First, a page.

Although there’s a fine line between creating a clever listing video and one that might be perceived as pushing too many boundaries, some agents like Tim Smith, leader of the Tim Smith Group at Coldwell Banker, have toed the line with success.

While the quality of Smith’s films are of a consistent caliber — he has an in-house production company that also creates films for businesses in other industries — the tone of the films can vary widely from classy to playful to irreverent.

Smith made a splash last year when his team rewrote the lyrics to “Teach Me How To Dougie” by Cali Swag District in order to market a waterfront property. By swapping out “dougie” with “Duffy,” Smith made the music video center around Duffy-branded electric boats that ultimately brought the viewer to the edge of the property for sale by the end of the film, which cost nearly $50,000 to produce. The video also featured Cali Swag District members Smoove da General and OFB Yung.

Tim Smith

“Within the first four days of that [film release] I think we had like 3 million views, and we had over 50 local, national and even international media sources pick it up,” Smith told Inman. “And what was great is, we had agents and people from all over the U.S. saying, ‘That was fantastic, and because of that, I know all about your house.'”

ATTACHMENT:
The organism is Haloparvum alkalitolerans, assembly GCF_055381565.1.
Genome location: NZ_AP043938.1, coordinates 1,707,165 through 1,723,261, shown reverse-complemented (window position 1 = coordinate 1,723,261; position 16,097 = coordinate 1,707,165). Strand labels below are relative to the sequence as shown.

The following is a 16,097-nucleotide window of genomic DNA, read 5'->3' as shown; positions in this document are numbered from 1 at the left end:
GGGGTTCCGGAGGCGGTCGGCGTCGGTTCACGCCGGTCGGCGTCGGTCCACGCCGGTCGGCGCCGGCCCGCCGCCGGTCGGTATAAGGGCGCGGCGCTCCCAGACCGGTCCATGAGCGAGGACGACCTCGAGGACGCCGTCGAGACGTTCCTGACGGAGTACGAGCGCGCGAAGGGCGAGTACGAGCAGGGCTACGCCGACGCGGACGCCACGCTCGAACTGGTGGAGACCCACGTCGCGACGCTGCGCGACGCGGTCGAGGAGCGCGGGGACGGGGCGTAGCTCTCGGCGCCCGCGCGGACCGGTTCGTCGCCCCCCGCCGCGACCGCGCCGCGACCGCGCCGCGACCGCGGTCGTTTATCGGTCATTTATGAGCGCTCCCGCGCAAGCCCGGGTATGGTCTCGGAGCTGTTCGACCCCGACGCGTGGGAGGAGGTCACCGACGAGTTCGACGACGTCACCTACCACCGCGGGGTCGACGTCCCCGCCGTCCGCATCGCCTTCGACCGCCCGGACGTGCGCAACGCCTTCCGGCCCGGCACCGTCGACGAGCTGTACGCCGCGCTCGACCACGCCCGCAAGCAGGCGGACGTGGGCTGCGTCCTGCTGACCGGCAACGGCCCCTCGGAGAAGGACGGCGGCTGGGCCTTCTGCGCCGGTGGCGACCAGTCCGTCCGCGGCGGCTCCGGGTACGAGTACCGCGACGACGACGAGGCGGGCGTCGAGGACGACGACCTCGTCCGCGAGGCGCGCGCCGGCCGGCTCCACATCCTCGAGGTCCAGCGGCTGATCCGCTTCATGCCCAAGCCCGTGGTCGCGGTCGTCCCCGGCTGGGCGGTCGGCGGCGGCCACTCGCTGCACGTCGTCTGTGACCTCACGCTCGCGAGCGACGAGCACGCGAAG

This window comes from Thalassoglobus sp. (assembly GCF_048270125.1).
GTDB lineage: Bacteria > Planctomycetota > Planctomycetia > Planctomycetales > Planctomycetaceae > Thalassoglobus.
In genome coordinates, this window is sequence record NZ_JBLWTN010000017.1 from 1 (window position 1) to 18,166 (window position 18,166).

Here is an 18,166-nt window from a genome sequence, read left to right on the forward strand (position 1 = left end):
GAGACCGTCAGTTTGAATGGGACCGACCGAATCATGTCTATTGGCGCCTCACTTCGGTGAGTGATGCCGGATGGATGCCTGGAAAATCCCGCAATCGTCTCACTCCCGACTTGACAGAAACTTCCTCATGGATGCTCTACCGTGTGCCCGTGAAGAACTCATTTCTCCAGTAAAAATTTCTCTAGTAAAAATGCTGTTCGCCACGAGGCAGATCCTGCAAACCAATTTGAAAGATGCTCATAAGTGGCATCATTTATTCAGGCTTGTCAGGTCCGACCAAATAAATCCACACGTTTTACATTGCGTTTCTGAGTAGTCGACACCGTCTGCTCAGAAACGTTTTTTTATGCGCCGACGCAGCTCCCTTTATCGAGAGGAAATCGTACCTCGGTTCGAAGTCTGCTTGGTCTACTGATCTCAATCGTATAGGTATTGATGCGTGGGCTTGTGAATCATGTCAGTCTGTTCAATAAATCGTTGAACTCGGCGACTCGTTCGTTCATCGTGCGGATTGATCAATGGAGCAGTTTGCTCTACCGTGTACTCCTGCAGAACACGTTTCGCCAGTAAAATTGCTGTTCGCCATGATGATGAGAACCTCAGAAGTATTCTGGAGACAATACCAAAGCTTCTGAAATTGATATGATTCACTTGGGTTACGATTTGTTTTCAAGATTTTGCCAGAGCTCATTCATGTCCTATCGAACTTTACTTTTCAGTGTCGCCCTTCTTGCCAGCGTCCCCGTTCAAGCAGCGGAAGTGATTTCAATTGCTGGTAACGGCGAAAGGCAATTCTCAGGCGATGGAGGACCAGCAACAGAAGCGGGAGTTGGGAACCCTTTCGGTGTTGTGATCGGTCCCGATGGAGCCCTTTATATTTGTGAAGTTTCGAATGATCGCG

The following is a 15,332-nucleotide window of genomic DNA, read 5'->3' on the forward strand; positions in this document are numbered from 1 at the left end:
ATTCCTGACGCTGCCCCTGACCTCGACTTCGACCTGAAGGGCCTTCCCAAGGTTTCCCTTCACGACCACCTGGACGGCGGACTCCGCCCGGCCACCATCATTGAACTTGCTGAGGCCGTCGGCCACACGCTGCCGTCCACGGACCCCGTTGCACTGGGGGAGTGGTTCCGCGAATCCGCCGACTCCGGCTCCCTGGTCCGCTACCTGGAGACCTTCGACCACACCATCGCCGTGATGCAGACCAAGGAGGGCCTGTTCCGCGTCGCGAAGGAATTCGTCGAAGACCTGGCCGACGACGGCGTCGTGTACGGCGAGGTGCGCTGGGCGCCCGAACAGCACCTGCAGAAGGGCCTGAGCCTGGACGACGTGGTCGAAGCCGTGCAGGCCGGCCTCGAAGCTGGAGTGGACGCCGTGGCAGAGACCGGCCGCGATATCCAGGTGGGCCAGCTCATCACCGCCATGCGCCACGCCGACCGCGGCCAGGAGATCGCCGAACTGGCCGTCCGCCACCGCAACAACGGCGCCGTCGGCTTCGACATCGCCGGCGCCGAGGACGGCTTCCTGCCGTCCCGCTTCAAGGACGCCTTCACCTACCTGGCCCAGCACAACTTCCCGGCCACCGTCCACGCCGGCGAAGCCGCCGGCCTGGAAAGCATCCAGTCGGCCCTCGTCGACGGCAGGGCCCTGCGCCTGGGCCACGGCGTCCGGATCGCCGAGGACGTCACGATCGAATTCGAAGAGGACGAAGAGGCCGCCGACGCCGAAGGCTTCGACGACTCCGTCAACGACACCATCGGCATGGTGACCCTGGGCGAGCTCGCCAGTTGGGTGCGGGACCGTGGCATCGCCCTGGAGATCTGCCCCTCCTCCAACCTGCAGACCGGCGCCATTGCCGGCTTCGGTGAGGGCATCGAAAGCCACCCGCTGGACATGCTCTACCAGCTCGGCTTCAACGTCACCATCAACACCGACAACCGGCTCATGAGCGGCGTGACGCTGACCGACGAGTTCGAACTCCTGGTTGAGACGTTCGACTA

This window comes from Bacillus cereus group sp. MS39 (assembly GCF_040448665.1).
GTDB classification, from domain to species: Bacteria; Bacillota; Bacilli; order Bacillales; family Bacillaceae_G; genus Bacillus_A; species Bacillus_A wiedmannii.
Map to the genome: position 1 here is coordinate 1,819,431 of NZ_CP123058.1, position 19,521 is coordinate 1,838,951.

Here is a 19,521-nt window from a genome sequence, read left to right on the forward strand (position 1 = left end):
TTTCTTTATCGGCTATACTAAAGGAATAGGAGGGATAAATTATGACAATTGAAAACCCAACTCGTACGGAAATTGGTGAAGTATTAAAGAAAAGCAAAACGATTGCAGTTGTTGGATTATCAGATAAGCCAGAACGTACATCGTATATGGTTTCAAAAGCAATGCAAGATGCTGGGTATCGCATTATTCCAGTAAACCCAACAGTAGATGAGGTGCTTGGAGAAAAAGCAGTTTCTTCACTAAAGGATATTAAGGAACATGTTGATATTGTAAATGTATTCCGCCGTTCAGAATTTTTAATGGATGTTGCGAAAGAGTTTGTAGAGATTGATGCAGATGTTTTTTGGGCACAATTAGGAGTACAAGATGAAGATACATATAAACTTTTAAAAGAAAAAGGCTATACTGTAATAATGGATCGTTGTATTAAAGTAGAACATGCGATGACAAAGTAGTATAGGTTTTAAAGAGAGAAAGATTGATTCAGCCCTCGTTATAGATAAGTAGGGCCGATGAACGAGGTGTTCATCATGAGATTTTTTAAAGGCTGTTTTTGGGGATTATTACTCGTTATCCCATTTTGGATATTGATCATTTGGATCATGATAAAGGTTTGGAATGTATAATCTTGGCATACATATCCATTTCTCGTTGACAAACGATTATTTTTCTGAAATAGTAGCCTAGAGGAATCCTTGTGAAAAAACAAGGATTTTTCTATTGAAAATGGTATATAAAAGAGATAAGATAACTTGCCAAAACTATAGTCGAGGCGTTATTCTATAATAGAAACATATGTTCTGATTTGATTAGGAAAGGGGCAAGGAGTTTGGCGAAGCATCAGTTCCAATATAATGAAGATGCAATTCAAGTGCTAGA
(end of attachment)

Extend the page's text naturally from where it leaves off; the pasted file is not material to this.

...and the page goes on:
Quickly after Smith started getting more creative with his films, he noticed a direct correlation between the catchiness of his films and the response among other real estate agents.

“The better the film, the more agents, throughout California and throughout the United States that would actually engage in the comments,” Smith said. “So the film is not just to get to the buyers, the film is actually to get to the agents.”

Creating content that’s more creative or unorthodox (like this recent film featuring an unconventional family dynamic during quarantine) is the first step for Smith to generate energy around a listing. The second step is getting that content in front of the right people.

One way Smith does that is by often enlisting social media influencers or other well-known creatives to perform in his films (he recently hired contestants from So You Think You Can Dance to perform in this video, which also features original music), and then having them share the films on their own social channels at the time of its release.

“Anything we can do to boost the launch, whether it’s the right eyeballs or the wrong eyeballs, we want energy,” Smith told Inman. “And social currency creates energy.”

Smith said he and his team are constantly brainstorming ideas to use in their next innovative film — it’s just about finding the right property to use them on.

Although Smith said his eye-catching marketing tactics have earned him attention from producers of shows like “Million Dollar Listing,” he’d rather keep the focus on his properties, not himself.

“I don’t really want to become a celebrity,” Smith said. “I want my homes to be the focus of attention.” He added that he has six full-time, salaried marketing people on his team because “at the end of the day, it’s all about my sellers — getting them the highest price, best terms and biggest outreach on their house.”

There are some agents out there who are really pushing boundaries with their music video marketing content — all in the name of selling homes.